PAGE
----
Afghan warlord and former mujahideen leader Ismail Khan is photographed during an interview with AFP at his residence in Herat province on May 29, 2015
Ismail Khan played a major role in Afghanistan's struggle against Soviet occupation, but the powerful warlord now accuses his country's government of sidelining him just as it faces up to the Taliban's obstinate insurgency.
Khan was once one of the most important commanders of the "mujahideen" fighters who battled to expel the Soviets from Afghanistan in the 1980s.
The 68-year-old is still a force to be reckoned with in western Afghanistan, and in an interview with AFP in his stronghold in the city of Herat, he railed against the administration of President Ashraf Ghani.
Sat in a huge armchair in his reception room, the white-bearded commander said sidelining the leaders of the anti-Soviet resistance had created unnecessary divisions in the country.
"The jihadi leaders are not in the government and it (has) created distrust among the people and led to insecurity in Afghanistan," he said.
For Khan and some of the other big hitters of the anti-Soviet fight, a power-sharing deal agreed following bitterly disputed presidential polls in 2014 has left them out in the cold.
They include influential Islamist leader Abdul Rasul Sayyaf, the powerful governor of Balkh province and northern strongman Mohammad Atta Noor, former vice-president Yunus Qanooni and former Nangarhar provincial governor Gul Agha Sherzai.
Instead Ghani has passed more power on to a new generation, with a few exceptions -- such as the redoutable and indefatigable old Uzbek warlord Rashid Dostum, now the first vice-president under Ghani.
Khan was water and energy minister under previous president Hamid Karzai and was disappointed at not being allowed to continue when Ghani took over.
To add to his frustration, the new interior minister Noor ul-Haq Ulumi is a former military commander in the former Afghan communist regime that the Soviets propped up -- the sworn enemy of the mujadhideen.
When the Soviets pulled out in 1989, the mujahideen descended into bloody factional fighting, beginning a bloody civil war that opened the way for the emergence of the Taliban, who seized power in 1996.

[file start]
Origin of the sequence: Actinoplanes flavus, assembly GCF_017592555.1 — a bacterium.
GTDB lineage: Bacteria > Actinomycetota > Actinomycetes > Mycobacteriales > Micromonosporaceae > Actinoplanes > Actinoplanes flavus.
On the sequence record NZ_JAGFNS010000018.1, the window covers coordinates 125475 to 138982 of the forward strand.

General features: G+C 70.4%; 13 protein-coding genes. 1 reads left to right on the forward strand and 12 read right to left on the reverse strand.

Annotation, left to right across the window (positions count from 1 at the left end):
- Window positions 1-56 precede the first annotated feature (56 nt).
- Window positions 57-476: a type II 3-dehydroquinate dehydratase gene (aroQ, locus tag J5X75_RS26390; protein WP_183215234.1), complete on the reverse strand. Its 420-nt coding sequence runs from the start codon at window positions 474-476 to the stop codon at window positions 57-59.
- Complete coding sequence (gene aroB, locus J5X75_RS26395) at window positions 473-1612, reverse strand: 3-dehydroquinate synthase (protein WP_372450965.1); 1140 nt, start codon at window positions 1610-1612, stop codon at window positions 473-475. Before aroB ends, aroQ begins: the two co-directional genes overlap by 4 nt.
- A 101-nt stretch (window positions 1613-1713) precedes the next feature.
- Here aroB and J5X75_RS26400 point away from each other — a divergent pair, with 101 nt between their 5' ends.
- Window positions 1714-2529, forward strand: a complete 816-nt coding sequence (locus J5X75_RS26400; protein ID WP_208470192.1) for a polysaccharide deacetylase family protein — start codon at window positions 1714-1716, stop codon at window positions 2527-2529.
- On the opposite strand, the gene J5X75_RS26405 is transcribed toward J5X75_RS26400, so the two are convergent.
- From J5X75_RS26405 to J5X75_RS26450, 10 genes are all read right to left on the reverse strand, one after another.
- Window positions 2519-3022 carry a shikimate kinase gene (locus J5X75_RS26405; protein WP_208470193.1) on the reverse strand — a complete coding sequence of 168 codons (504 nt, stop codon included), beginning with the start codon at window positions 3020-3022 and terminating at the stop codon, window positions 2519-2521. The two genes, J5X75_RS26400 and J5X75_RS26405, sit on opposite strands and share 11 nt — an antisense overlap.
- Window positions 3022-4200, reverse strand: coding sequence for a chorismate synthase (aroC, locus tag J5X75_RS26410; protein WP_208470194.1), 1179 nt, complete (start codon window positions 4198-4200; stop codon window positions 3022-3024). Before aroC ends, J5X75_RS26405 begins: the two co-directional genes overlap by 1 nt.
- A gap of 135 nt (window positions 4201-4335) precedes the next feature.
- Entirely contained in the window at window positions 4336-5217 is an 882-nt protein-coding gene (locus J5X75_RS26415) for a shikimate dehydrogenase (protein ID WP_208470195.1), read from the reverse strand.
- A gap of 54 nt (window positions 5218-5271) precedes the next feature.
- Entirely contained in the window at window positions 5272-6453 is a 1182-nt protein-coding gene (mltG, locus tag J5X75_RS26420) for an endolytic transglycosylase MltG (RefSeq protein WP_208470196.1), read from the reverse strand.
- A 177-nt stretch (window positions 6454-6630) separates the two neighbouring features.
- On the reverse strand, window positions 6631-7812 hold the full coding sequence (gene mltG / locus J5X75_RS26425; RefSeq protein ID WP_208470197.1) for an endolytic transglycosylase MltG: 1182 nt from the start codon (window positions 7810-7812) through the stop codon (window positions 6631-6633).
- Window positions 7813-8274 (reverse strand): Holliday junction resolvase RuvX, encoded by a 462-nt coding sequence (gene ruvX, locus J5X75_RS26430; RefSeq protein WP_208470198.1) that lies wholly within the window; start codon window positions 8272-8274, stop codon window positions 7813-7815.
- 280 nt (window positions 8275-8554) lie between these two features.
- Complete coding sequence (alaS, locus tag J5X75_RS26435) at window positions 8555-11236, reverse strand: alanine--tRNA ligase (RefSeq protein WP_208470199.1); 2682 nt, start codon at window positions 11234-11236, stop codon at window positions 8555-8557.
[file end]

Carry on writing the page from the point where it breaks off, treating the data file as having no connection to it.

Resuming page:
They were dark years during which many, including Khan, have been accused of committing rights abuses.
In a ceremony last month to mark the defeat of the Soviets, Ghani referred to the internecine bloodshed of the 1990s, lamenting that Afghanistan has not managed to stay unified and peaceful.
In the same speech Ghani said he wanted to listen to the advice of old commanders, but Khan is unconvinced.
"The current government does not have legitimacy... it's a government created based on compromise, imposed on Afghans by US foreign secretary John Kerry," he said.
Khan supported Ghani's rival Abdullah Abdullah in last year's bitterly disputed presidential run-off vote and clashed with him as early as 2003.
The strongman had come under fire for withholding customs revenue from Kabul gleaned from lucrative Iranian border traffic, forcing Ghani, then finance minister, to travel to Herat to demand payment.
- 'Worried about Pakistan' -
Khan has been criticising Ghani's policies unrestrainedly in recent interviews with foreign media.
Like many in Afghanistan he is deeply wary of the president's willingness to pursue rapprochement with Pakistan, the Taliban's historic backers.
Ghani wants Pakistan to use its influence to bring the Taliban to the negotiating table, but little substantial progress on this front has been made.
"President Ghani is getting closer to Pakistan and trusting Pakistan more, and this has made the mujahideen really worried," he said.
"We believe Pakistan is never sincere about peace talks, and will not bring the Taliban to the negotiating table."
He also criticised the government's strategy for fighting the Taliban, who are inflicting heavy losses on Afghan forces and are still able to carry out suicide attacks, particularly in Kabul.
"This year, the fighting is heavier and the districts will fall to the Taliban," he said.
"Next year, the fighting will be even heavier and worse than now."
He hinted that he would be happy to oblige if the government asked him to fight the Taliban, though former warlords like him officially deny still having combat-ready forces at their disposal.
And he warned the old fighters might not take being sidelined for too long.
"Mujahideen comprise a big population of the Afghan nation," he said.
"If they are not happy with the government, the government will face serious challenges."